The Empire State Building brought everything to a head and sparked a search for more examples. New York, of course, was the Empire State. The iconic art deco skyscraper in Midtown Manhattan drew upon this nickname to create a parallel with the greatness of the city and the state where it located (map). It amazed architects and art aficionados alike when it opened in 1931, rising more than 1,400 feet from street to spire, climbing 102 stories above Fifth Avenue. It remained the tallest building in the world for the next four decades. The Empire State Building became a beloved symbol, a stand-in for New York City itself in thousands of cultural references. Who could ever forget, for example, King Kong swatting airplanes from atop the building at the climax of the 1933 movie?
Oddly, nobody knew exactly how or why or when New York came to be known as the Empire State. The New York Historical Society offered one plausible theory,
Signs commonly point to George Washington. Although other, unsubstantiated stories crediting Washington exist, the best documented source is a 1785 thank-you letter to the New York Common Council for bestowing upon him the Freedom of the City. In addition to praising New York’s resilience in the war he describes the State of New York as "the Seat of the Empire."
Other sources pointed more generally to abundant natural resources found throughout New York and concentrations of wealth and capital that emerged there in the Eighteenth and Nineteenth Centuries. Apparently that qualified it as an Empire, at least as a nickname. The history was murky.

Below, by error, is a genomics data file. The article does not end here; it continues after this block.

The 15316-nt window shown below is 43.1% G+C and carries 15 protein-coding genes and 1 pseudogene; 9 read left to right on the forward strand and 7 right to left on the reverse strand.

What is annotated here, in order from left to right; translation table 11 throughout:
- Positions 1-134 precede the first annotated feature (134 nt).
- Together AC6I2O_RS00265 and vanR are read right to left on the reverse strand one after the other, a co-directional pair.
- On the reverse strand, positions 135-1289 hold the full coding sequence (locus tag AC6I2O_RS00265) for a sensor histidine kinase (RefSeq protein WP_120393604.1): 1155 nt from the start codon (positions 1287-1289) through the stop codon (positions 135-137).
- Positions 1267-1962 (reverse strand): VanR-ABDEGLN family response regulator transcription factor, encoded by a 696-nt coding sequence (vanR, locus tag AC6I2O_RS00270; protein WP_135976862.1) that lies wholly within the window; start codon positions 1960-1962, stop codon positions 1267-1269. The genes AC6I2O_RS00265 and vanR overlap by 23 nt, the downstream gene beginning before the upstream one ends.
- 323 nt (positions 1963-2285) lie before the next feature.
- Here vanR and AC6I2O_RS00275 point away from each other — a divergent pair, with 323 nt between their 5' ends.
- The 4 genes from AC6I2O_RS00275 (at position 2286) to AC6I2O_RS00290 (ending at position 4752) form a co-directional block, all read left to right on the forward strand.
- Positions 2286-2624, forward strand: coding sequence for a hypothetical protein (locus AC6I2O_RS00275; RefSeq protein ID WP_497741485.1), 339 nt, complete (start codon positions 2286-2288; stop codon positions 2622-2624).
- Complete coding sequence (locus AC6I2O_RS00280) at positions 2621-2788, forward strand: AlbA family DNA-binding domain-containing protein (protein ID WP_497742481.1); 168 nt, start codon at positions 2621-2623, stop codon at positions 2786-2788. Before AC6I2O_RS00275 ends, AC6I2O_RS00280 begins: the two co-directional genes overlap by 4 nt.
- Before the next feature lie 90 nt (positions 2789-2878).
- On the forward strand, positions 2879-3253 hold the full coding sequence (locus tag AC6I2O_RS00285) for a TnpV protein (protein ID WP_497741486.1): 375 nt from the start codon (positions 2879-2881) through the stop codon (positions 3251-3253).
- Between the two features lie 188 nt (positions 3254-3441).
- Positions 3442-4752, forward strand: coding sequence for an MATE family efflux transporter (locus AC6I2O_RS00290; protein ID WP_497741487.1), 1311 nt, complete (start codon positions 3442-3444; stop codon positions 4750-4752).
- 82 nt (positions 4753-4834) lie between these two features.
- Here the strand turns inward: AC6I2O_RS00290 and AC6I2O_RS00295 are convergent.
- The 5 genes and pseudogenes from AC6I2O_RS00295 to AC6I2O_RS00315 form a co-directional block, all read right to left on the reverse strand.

The Commonwealth of Virginia designated an entire public university to carry its nickname, Old Dominion University in Norfolk. It began originally as a satellite campus of the College of William & Mary and grew from there, splitting-off and gaining independence along with its new name in 1962 (map). Now ODU has nearly twenty-five thousand students — about three times as many as its parent.
The origin of Virginia’s nickname, alas like New York, seemed shrouded in history. The Library of Virginia did its best to provide an explanation.
While this name clearly refers to Virginia’s status as England’s oldest colony in the Americas, it is impossible to trace the origin of the term with precision. In 1660 Charles II acknowledged a gift of silk from "our auntient dominion of Virginia."… As early as 1699, the phrase "most Ancient Colloney and Dominion" appeared in official state documents.
There was also a body of mythology and speculation commonly mentioned on other websites that tied the nickname to an era when Virginia supported Charles II during the English Civil War. The name purportedly referenced the Commonwealth’s loyalty to the monarch.